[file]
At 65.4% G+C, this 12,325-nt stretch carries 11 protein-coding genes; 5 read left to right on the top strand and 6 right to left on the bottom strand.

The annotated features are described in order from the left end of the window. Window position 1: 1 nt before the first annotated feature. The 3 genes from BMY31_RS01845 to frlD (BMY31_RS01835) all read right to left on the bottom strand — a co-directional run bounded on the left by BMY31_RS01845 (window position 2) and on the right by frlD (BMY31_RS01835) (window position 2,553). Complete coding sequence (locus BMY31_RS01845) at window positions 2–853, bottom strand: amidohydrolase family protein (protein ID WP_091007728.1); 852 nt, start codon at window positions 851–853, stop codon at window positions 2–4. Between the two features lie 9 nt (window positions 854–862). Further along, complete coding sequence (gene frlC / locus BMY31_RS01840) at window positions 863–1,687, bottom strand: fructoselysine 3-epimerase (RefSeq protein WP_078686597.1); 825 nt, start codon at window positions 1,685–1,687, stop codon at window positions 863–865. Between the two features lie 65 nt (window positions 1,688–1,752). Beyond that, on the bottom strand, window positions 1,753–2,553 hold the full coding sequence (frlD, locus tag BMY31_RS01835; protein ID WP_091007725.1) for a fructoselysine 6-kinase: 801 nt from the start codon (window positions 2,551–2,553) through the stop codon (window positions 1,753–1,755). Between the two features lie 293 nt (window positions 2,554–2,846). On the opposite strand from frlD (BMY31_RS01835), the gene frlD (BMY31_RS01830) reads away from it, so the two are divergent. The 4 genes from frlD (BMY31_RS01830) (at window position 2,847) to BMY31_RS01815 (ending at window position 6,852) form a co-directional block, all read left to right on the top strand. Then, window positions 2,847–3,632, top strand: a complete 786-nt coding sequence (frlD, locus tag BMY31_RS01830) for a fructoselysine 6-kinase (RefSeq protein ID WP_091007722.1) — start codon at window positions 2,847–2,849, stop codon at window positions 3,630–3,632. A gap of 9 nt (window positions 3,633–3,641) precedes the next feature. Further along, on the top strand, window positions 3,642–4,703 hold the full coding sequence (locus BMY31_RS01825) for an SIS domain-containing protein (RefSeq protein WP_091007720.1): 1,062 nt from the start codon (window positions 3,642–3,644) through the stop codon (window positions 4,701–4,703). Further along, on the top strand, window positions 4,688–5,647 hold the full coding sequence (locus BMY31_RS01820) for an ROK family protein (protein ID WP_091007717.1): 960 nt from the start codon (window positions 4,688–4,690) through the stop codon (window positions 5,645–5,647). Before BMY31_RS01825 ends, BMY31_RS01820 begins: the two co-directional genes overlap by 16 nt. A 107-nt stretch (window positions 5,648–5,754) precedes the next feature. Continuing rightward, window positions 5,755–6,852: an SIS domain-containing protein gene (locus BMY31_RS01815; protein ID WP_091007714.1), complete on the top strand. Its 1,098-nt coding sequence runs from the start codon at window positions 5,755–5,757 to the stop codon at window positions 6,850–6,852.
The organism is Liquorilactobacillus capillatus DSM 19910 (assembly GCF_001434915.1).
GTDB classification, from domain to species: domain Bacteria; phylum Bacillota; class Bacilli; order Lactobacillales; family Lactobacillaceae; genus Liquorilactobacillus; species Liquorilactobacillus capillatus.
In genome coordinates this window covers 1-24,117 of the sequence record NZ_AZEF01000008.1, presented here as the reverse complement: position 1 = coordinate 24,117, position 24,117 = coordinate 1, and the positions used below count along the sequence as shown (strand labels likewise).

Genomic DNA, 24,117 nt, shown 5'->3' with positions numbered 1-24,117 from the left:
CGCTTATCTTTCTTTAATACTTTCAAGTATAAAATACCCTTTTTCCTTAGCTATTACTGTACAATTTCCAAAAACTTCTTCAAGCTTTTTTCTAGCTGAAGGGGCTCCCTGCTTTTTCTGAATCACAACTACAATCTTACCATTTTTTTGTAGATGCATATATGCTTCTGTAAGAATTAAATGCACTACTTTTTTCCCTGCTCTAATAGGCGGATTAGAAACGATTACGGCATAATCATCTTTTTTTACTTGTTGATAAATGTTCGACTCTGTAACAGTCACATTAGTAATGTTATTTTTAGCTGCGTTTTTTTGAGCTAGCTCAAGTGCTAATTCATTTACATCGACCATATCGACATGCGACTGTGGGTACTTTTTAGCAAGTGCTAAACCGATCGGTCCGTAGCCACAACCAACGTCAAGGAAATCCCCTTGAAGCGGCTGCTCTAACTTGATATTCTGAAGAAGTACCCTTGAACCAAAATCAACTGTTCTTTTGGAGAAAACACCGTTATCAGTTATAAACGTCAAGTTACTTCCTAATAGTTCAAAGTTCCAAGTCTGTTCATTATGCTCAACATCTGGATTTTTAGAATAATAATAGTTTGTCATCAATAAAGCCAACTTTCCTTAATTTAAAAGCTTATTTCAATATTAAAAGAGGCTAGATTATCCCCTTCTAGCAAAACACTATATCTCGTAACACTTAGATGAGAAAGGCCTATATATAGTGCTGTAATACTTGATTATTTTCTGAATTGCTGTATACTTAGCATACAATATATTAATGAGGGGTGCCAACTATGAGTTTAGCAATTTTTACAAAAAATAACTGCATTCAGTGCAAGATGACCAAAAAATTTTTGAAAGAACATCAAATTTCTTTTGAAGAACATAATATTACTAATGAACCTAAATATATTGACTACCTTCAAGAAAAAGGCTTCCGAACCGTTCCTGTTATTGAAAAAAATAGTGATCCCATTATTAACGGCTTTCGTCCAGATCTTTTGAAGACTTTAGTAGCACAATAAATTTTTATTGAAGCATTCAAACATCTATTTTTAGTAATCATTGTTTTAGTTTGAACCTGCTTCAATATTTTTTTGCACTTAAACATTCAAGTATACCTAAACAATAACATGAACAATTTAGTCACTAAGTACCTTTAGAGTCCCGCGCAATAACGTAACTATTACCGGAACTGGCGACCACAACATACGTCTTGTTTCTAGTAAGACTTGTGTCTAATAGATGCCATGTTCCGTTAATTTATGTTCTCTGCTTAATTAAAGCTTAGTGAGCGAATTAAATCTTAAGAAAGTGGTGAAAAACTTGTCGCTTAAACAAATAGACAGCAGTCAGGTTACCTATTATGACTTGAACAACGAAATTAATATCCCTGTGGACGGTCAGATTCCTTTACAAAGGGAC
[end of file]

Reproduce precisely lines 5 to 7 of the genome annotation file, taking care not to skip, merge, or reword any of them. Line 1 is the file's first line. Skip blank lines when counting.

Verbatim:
In genome coordinates this window covers 1-24,117 of the sequence record NZ_AZEF01000008.1, presented here as the reverse complement: position 1 = coordinate 24,117, position 24,117 = coordinate 1, and the positions used below count along the sequence as shown (strand labels likewise).

Genomic DNA, 24,117 nt, shown 5'->3' with positions numbered 1-24,117 from the left:
CGCTTATCTTTCTTTAATACTTTCAAGTATAAAATACCCTTTTTCCTTAGCTATTACTGTACAATTTCCAAAAACTTCTTCAAGCTTTTTTCTAGCTGAAGGGGCTCCCTGCTTTTTCTGAATCACAACTACAATCTTACCATTTTTTTGTAGATGCATATATGCTTCTGTAAGAATTAAATGCACTACTTTTTTCCCTGCTCTAATAGGCGGATTAGAAACGATTACGGCATAATCATCTTTTTTTACTTGTTGATAAATGTTCGACTCTGTAACAGTCACATTAGTAATGTTATTTTTAGCTGCGTTTTTTTGAGCTAGCTCAAGTGCTAATTCATTTACATCGACCATATCGACATGCGACTGTGGGTACTTTTTAGCAAGTGCTAAACCGATCGGTCCGTAGCCACAACCAACGTCAAGGAAATCCCCTTGAAGCGGCTGCTCTAACTTGATATTCTGAAGAAGTACCCTTGAACCAAAATCAACTGTTCTTTTGGAGAAAACACCGTTATCAGTTATAAACGTCAAGTTACTTCCTAATAGTTCAAAGTTCCAAGTCTGTTCATTATGCTCAACATCTGGATTTTTAGAATAATAATAGTTTGTCATCAATAAAGCCAACTTTCCTTAATTTAAAAGCTTATTTCAATATTAAAAGAGGCTAGATTATCCCCTTCTAGCAAAACACTATATCTCGTAACACTTAGATGAGAAAGGCCTATATATAGTGCTGTAATACTTGATTATTTTCTGAATTGCTGTATACTTAGCATACAATATATTAATGAGGGGTGCCAACTATGAGTTTAGCAATTTTTACAAAAAATAACTGCATTCAGTGCAAGATGACCAAAAAATTTTTGAAAGAACATCAAATTTCTTTTGAAGAACATAATATTACTAATGAACCTAAATATATTGACTACCTTCAAGAAAAAGGCTTCCGAACCGTTCCTGTTATTGAAAAAAATAGTGATCCCATTATTAACGGCTTTCGTCCAGATCTTTTGAAGACTTTAGTAGCACAATAAATTTTTATTGAAGCATTCAAACATCTATTTTTAGTAATCATTGTTTTAGTTTGAACCTGCTTCAATATTTTTTTGCACTTAAACATTCAAGTATACCTAAACAATAACATGAACAATTTAGTCACTAAGTACCTTTAGAGTCCCGCGCAATAACGTAACTATTACCGGAACTGGCGACCACAACATACGTCTTGTTTCTAGTAAGACTTGTGTCTAATAGATGCCATGTTCCGTTAATTTATGTTCTCTGCTTAATTAAAGCTTAGTGAGCGAATTAAATCTTAAGAAAGTGGTGAAAAACTTGTCGCTTAAACAAATAGACAGCAGTCAGGTTACCTATTATGACTTGAACAACGAAATTAATATCCCTGTGGACGGTCAGATTCCTTTACAAAGGGAC